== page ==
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ORIGINAL ARTICLE
Year : 2021  |  Volume : 10  |  Issue : 1  |  Page : 82-87

Comparison of intubating conditions using “spray-as-you-go” technique versus transtracheal instillation of lignocaine for airway topical anesthesia during awake nasal fiberoptic intubation


1 Department of Anaesthesia, Kasturba Medical College, Manipal Academy of Higher Education, Manipal, Karnataka, India
2 Department of Anaesthesia, Dharwad institute of Mental Health and Neurosciences, Dharwad, Karnataka, India
3 Department of Anaesthesia, NMC Speciality Hospital, Al Ain, UAE

Correspondence Address:
Dr. Priyanka G Kini
Department of Anaesthesia, Kasturba Medical College, Manipal Academy of Higher Education, Manipal, Karnataka
India
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Source of Support: None, Conflict of Interest: None


DOI: 10.4103/ijrc.ijrc_127_20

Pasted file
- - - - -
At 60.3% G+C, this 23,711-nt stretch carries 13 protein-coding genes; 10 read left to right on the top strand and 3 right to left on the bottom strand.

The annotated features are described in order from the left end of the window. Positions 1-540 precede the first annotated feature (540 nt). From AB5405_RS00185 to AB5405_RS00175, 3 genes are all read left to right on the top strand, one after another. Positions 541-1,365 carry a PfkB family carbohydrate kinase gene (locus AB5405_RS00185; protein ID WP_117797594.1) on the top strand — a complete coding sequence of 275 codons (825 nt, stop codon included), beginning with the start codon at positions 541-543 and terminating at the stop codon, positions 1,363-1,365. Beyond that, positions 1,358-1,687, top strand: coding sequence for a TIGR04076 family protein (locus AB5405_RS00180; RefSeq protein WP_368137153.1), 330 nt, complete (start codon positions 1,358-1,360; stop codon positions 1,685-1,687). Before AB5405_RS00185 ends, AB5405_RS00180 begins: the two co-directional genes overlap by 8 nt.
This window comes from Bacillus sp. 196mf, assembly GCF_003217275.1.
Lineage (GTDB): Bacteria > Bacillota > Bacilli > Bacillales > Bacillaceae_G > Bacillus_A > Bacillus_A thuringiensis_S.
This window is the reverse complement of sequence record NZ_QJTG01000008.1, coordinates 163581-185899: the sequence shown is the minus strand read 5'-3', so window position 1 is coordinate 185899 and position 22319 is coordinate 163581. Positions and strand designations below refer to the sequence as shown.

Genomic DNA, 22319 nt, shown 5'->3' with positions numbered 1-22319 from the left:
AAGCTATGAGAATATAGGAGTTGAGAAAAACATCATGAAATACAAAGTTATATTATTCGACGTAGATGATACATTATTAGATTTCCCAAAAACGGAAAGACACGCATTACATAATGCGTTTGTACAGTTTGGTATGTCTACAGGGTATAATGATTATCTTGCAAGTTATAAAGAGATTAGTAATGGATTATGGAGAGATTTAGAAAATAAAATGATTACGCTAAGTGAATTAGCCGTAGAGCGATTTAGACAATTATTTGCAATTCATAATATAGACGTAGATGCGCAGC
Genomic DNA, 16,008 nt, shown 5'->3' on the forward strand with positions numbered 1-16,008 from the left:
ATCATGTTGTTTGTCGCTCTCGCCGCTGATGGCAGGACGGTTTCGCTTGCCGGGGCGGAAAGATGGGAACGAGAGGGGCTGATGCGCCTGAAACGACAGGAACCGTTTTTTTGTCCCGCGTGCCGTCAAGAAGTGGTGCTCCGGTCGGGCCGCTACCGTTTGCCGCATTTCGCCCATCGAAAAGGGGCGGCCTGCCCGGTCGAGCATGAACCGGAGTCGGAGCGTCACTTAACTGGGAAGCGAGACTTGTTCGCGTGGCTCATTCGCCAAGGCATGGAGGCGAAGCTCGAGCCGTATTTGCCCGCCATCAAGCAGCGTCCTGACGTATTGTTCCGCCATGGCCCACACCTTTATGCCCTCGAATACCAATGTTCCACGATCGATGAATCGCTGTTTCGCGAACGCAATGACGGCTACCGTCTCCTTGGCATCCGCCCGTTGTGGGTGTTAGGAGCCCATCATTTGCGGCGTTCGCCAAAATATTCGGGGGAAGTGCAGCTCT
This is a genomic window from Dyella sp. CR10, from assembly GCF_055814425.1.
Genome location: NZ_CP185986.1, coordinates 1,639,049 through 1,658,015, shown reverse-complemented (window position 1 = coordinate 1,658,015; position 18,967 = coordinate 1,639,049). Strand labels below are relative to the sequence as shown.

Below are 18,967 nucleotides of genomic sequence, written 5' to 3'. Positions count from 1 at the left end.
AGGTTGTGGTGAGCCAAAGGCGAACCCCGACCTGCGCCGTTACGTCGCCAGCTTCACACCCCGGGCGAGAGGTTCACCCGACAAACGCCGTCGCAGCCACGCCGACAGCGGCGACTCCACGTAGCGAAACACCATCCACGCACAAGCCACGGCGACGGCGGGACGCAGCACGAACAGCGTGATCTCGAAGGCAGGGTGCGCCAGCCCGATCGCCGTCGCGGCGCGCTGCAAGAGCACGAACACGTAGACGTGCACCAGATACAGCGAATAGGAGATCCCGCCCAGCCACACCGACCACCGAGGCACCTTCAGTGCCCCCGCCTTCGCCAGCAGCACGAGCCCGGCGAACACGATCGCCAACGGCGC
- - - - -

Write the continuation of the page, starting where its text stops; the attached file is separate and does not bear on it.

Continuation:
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Introduction: Awake fiberoptic intubation (AFOI) is the gold standard for the management of recognized difficult airway. Good airway anesthesia along with sedation is necessary to ensure patient comfort. Aim: The aim of the study was to evaluate topical lignocaine administered by “spray-as-you-go” versus transtracheal injection technique on intubating conditions during AFOI. Patients and Methods: After obtaining written informed consent, 36 patients were randomly allocated to one of two groups: Group T – transtracheal technique and Group S – Spray-as-you-go technique. All patients were sedated with intravenous dexmedetomidine infusion titrated to a Ramsay Sedation Score of 2–3 during AFOI. All patients received oral gargle and nasal packing with lignocaine 2%. Patients in Group T received 2 mL lignocaine 2% intratracheally just prior to beginning fiberscopy. Patients in Group S received 2 mL lignocaine 2% spray over the vocal cords and another 2 mL below the vocal cords during fiberscopy. Tracheal intubation was then performed. Primary outcome measure was a composite score of patient comfort. Secondary measures were intubation and fiberscopy time, adverse effects, and postoperative patient evaluation. Results: The demographic data were comparable. A composite score of <10 was considered optimal, 10–15 as acceptable, and >15 unacceptable. Significantly more patients in Group T had optimal composite score compared to Group S. There were no differences between the two groups as regards postintubation score, ease of intubation, and postoperative survey. Conclusion: During awake nasal fiberoptic intubation, in comparison with spray-as-you-go technique, the transtracheal instillation of lignocaine improves patient tolerance and comfort during tracheal intubation and provides better patient satisfaction.


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